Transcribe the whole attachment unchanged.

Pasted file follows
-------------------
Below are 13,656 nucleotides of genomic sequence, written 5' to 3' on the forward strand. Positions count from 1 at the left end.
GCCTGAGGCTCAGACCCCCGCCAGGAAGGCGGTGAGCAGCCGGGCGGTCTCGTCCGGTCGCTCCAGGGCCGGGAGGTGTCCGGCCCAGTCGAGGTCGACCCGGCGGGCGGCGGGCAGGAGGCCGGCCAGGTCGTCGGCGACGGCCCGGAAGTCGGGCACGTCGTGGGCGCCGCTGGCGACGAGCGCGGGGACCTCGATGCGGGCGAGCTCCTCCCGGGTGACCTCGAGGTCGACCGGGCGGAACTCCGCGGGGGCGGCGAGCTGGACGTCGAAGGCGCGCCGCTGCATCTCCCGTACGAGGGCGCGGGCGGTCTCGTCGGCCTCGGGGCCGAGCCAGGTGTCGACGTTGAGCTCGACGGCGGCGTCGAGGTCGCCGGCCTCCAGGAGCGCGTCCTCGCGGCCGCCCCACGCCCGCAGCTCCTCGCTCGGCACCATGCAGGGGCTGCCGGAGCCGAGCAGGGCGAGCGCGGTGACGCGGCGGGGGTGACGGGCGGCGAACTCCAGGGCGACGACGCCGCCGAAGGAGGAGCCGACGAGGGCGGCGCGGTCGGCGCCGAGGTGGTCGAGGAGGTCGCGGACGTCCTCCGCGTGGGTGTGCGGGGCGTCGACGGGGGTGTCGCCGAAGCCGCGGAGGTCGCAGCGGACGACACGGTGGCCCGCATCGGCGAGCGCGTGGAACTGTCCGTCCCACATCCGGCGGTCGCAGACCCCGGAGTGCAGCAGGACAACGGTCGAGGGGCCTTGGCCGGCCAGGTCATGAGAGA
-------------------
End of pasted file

Below are 13,656 nucleotides of genomic sequence, written 5' to 3' on the forward strand. Positions count from 1 at the left end.
GCCTGAGGCTCAGACCCCCGCCAGGAAGGCGGTGAGCAGCCGGGCGGTCTCGTCCGGTCGCTCCAGGGCCGGGAGGTGTCCGGCCCAGTCGAGGTCGACCCGGCGGGCGGCGGGCAGGAGGCCGGCCAGGTCGTCGGCGACGGCCCGGAAGTCGGGCACGTCGTGGGCGCCGCTGGCGACGAGCGCGGGGACCTCGATGCGGGCGAGCTCCTCCCGGGTGACCTCGAGGTCGACCGGGCGGAACTCCGCGGGGGCGGCGAGCTGGACGTCGAAGGCGCGCCGCTGCATCTCCCGTACGAGGGCGCGGGCGGTCTCGTCGGCCTCGGGGCCGAGCCAGGTGTCGACGTTGAGCTCGACGGCGGCGTCGAGGTCGCCGGCCTCCAGGAGCGCGTCCTCGCGGCCGCCCCACGCCCGCAGCTCCTCGCTCGGCACCATGCAGGGGCTGCCGGAGCCGAGCAGGGCGAGCGCGGTGACGCGGCGGGGGTGACGGGCGGCGAACTCCAGGGCGACGACGCCGCCGAAGGAGGAGCCGACGAGGGCGGCGCGGTCGGCGCCGAGGTGGTCGAGGAGGTCGCGGACGTCCTCCGCGTGGGTGTGCGGGGCGTCGACGGGGGTGTCGCCGAAGCCGCGGAGGTCGCAGCGGACGACACGGTGGCCCGCATCGGCGAGCGCGTGGAACTGTCCGTCCCACATCCGGCGGTCGCAGACCCCGGAGTGCAGCAGGACAACGGTCGAGGGGCCTTGGCCGGCCAGGTCATGAGAGA